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As technology has continued to advance in the Canadian rental industry, marketers now have far greater access to lead data. Email tracking software, call-tracking, and Google Analytics have given marketers more power and more intelligence than ever before. As a result, the industry is becoming savvier and more strategic in their ad-buying practices.
One of the more common trends I am seeing now, is the calculation of cost-per-lead (CPL). When I see this level of analysis from a Canadian landlord or property management company, it warms my cold, analytical heart. It excites me that the rental industry in Canada is progressing in a very healthy way.
If you are tracking your CPL, specifically on internet listing site (ILS) ad-buys – you may be pondering – how much should my average CPL be? How much is a rental lead worth and what is an acceptable rate to pay? These are questions I am hearing on a regular basis and so, I would like to answer them, here and now!
Unfortunately, the answer isn't "black and white". I would love to tell every landlord and property manager in Canada that the answer is "$5.00 flat", but it's just not that simple of a concept.
Think of rental leads as though they are a product. When you use an ILS you are simply purchasing leads. Like any product – fair pricing (or market-pricing) should be determined with supply and demand in mind. The most important principle to understand here, is that market price should be determined market-by-market. Meaning that leads in one market (or city) in Canada should not be the same price in another market in Canada. For example, Lobster costs a lot more in Calgary then it does in Halifax!
Here are a few key questions that a savvy rental marketer must ask themselves to help determine that "fair market" CPL:
1. For each of the cities and towns that I have property in, what are the vacancy rates?
2. In which direction is this vacancy rate trending – up or down?
3. How many leads are available in this market?
4. How easy is it to produce a lead in this market – are there tons of great ILS suppliers or just a few strong sources?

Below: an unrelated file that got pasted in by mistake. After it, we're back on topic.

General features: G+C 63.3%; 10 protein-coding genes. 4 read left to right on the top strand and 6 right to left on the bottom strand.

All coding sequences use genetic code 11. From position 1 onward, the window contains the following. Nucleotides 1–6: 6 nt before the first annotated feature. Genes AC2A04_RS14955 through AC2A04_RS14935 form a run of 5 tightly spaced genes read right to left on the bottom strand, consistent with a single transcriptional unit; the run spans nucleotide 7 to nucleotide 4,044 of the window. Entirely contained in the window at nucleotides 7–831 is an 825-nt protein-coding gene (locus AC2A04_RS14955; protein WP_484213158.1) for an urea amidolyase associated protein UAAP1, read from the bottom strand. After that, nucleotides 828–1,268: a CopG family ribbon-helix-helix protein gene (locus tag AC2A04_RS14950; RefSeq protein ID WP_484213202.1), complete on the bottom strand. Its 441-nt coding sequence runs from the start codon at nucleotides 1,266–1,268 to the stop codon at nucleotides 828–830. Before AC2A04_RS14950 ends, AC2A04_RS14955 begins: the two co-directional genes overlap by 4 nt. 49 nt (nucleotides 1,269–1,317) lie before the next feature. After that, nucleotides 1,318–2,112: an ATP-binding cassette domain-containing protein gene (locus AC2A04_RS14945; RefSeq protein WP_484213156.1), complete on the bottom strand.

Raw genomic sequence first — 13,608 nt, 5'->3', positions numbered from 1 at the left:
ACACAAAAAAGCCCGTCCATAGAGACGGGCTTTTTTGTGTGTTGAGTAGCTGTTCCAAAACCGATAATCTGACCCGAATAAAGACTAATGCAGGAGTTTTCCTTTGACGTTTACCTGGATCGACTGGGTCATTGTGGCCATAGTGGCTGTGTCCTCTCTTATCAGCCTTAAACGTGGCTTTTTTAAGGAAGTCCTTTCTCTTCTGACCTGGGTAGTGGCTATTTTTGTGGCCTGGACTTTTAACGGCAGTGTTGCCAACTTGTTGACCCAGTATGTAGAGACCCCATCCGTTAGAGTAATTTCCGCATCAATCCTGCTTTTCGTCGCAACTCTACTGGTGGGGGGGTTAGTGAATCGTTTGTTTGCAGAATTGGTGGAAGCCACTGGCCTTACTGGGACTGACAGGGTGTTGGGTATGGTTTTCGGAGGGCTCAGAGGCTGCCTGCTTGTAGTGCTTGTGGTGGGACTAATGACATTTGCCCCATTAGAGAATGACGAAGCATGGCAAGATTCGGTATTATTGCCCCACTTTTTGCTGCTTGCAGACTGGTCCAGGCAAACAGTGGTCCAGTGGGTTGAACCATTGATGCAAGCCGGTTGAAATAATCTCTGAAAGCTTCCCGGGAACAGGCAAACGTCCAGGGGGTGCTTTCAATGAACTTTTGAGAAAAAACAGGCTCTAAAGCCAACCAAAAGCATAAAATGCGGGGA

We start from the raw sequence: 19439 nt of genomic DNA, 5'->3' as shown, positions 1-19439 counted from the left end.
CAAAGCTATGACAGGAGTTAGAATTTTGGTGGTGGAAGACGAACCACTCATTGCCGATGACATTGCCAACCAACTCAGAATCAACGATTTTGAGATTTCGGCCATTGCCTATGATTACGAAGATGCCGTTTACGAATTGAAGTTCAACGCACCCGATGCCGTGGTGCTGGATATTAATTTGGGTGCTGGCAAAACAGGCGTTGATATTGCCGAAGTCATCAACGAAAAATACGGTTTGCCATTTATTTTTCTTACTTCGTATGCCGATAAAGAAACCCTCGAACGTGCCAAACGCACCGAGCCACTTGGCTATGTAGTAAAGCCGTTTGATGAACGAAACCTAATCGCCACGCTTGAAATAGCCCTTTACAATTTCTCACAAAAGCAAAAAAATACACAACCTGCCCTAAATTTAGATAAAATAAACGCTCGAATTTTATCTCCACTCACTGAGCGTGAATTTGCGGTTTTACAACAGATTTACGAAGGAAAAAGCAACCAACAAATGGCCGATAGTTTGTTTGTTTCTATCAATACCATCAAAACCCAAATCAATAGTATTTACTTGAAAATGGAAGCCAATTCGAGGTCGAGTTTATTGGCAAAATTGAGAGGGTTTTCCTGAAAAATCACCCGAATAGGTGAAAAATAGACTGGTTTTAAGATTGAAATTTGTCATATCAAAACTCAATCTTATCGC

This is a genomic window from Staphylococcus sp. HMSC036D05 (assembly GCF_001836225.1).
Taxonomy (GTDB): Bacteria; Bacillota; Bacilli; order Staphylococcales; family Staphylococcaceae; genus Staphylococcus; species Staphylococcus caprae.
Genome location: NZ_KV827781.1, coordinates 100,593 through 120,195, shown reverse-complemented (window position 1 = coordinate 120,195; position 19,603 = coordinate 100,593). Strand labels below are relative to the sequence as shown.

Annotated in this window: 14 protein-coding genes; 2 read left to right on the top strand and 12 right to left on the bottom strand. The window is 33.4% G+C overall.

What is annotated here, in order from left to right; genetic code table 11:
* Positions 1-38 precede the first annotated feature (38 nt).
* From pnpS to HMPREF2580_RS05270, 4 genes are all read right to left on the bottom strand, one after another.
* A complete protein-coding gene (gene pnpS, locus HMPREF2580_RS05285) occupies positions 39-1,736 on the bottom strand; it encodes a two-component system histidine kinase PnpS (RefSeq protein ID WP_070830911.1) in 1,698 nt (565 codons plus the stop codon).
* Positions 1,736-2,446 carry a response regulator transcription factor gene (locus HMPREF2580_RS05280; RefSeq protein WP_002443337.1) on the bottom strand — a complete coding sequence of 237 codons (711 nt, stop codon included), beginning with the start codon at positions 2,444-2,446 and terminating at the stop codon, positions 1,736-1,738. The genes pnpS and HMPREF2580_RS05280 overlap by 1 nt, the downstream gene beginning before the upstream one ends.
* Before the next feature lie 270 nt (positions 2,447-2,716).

5. Is my rental product high-volume and low-rent or low-volume and high-rent?
As you start to ask yourself this strategic set of questions, you will see that computing a "fair" CPL will never be an exact science.
The most important take-away from this exercise is to understand that a lead in Toronto or Vancouver is not worth the same as a lead in Edmonton, Fort McMurray, or Moncton. In fact, when considering market segmentation, we can and should get even more specific than the city-level. A lead in one neighborhood of Toronto like Yonge-and-Eglinton for example, should not necessarily be valued at the same rate as Bathurst-and-Sheppard.
Given the title of this article, it would be unfair to leave you without some basic idea of what dollar value to spend on a rental lead. Based on my own research, my own data analysis, and my yearly interaction with nearly 300 landlords and property managers coast-to-coast, here is a (very) general guideline to follow:
In markets with low vacancy rates, a larger variety of strong ILS', and a larger pool of renters -- it can be much easier to generate rental leads. To provide a few examples, this would include markets such as Toronto and the GTA, Vancouver and Winnipeg. In these markets, email and phone leads should likely be valued at anywhere from $3.00 - $10.00/lead. Be careful however, as I previously mentioned, vacancy rates should not be your only consideration when categorizing your market. For example, Barrie has a very low vacancy rate, but there are only 3-5 great options for ILS marketing. In Toronto, there are 5-10 great listing sites. Thus, a fair CPL in Barrie would likely be closer to $10.00 and in Toronto it would likely be closer to $3.00.
In higher vacancy markets, with a smaller renter pool, and a smaller set of ILS' suppliers, averaging a higher CPL in your marketing efforts is definitely acceptable. For rental leads in markets with these characteristics, (eg. Moncton, Fort McMurray, Ottawa, Sudbury, and Halifax) marketers shouldn't be afraid to spend all the way up to $25.00/lead in extreme cases, but typically should be able to find leads in the $8.00-$15.00 range.
To conclude, these guidelines are based on my own experience and are subject to my own biases. My intent with this article is to help stimulate your thought-process regarding CPL and help provide a basic foundation for finding your own acceptable cost-per-lead for each of your property's markets.
If you're not already calculating your cost per lead on a market by market and site by site basis, what are you waiting for?
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